FIG. 22 is an elevational view of the segment shown in FIG. 2l; and t FIG. 23 is a side elevational view on a reduced scale with parts broken away to show a valve assemblyincorporating a locking washer made according to the present invention as employed in a six cylinder, L-head, passenger car engine.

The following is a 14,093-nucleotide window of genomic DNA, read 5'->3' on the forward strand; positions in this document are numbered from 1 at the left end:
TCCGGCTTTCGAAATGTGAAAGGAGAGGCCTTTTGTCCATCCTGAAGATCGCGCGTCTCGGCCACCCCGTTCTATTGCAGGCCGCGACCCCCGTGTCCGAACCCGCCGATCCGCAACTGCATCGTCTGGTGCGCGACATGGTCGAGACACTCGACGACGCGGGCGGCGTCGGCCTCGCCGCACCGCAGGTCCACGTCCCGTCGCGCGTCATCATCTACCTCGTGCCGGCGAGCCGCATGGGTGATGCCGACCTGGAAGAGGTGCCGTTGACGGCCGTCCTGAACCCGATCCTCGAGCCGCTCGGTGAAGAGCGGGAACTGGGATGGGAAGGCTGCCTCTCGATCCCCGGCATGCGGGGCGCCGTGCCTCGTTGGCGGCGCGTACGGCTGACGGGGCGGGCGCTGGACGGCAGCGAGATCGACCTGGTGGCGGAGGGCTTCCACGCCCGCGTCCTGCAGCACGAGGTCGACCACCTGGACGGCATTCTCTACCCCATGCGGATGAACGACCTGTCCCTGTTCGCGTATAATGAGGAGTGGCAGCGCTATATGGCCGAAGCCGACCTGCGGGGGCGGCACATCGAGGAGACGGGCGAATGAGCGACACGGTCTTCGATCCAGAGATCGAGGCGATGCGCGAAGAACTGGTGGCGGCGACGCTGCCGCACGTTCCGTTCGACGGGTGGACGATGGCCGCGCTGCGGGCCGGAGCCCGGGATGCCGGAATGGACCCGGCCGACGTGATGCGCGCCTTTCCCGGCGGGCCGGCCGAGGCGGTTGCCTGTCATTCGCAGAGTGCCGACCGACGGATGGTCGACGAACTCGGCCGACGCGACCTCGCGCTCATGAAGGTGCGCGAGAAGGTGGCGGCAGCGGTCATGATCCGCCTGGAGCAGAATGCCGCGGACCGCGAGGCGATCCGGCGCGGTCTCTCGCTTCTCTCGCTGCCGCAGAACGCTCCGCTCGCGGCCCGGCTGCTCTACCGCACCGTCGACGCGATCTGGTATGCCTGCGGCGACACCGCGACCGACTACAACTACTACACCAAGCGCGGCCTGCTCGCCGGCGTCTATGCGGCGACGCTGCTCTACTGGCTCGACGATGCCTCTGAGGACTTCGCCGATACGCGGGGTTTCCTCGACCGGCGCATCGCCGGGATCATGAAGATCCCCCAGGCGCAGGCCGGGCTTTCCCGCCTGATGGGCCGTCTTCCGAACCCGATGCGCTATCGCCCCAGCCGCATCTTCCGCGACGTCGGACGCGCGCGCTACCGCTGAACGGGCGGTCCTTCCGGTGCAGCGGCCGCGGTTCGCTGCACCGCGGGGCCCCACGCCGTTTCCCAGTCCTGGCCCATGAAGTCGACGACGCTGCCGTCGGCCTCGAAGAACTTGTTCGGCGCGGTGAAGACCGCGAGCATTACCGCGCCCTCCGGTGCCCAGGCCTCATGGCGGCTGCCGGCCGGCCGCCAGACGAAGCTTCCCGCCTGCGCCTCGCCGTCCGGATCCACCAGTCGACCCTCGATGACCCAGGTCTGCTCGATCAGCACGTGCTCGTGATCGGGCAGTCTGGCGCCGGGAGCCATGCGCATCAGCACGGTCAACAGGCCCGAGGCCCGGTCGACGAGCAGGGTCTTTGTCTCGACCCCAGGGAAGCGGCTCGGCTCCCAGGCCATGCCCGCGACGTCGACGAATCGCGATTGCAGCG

As will be seen, referring to FIGURE 2 of the drawings, the valve 1 of each valve assembly 12 has a stem portion 2 slidably journaled in the bore 3 of the cylinder head 4 of an overhead-valve internal combustion engine A. The circular head 14 of the valve l has a frustoconical surface 19 for engaging the frusto-conical valve seat 18 of the head 4 to cut off the ow of gases. A reduced portion of smaller diameter is disposed between upper portion 6 and lower valve stem portion of normal diameter. The upper portion 6 terminates in an annular shoulder 7 against which the valve lock washer formed of the segments of the present invention is adapted to bear. The inner opening in the split washer 8 of the composite segments 8a or gb is adapted to snugly receive the reduced portion 5 of the valve stem. Difference in dimension between the reduced portion S, and upper head portion 6 determines the possible bearing area against which the lock Washer 8 of the present invention is adapted to bear. A spring retainer ring 9 having a conical surface 10 of sulicient maximum dimension to retain the spring 11 centrally about the valve stern 2 has a central opening 13 of sufficient size to pass over the head portion 6 of the valve stem 2. The retainer ring 9 has adjacent the internal edge of the opening 13 a cylindrical surface 15 adapted to loosely receive the two segments 8a of the lock washer 8. The internal diameter of the surface 15 is insufhcient to permit the segments 8a or 8b (depending on which of the two modified forms of segment is used) from separating sufficiently to permit the head of the valve to pass through the central opening in the composite washer formed of the segments 8a or 8b. At one edge of the cylindrical surface 15 is a flange 16 against which the lower portion of the valve lock Washer 8 is adapted to bear. The outer conical surface 10 of the retainer ring 9 has adjacent its upper edge a flange portion 17 which is adapted to receive the thrust from the spring 11 tending to maintain the valve in the closed position shown.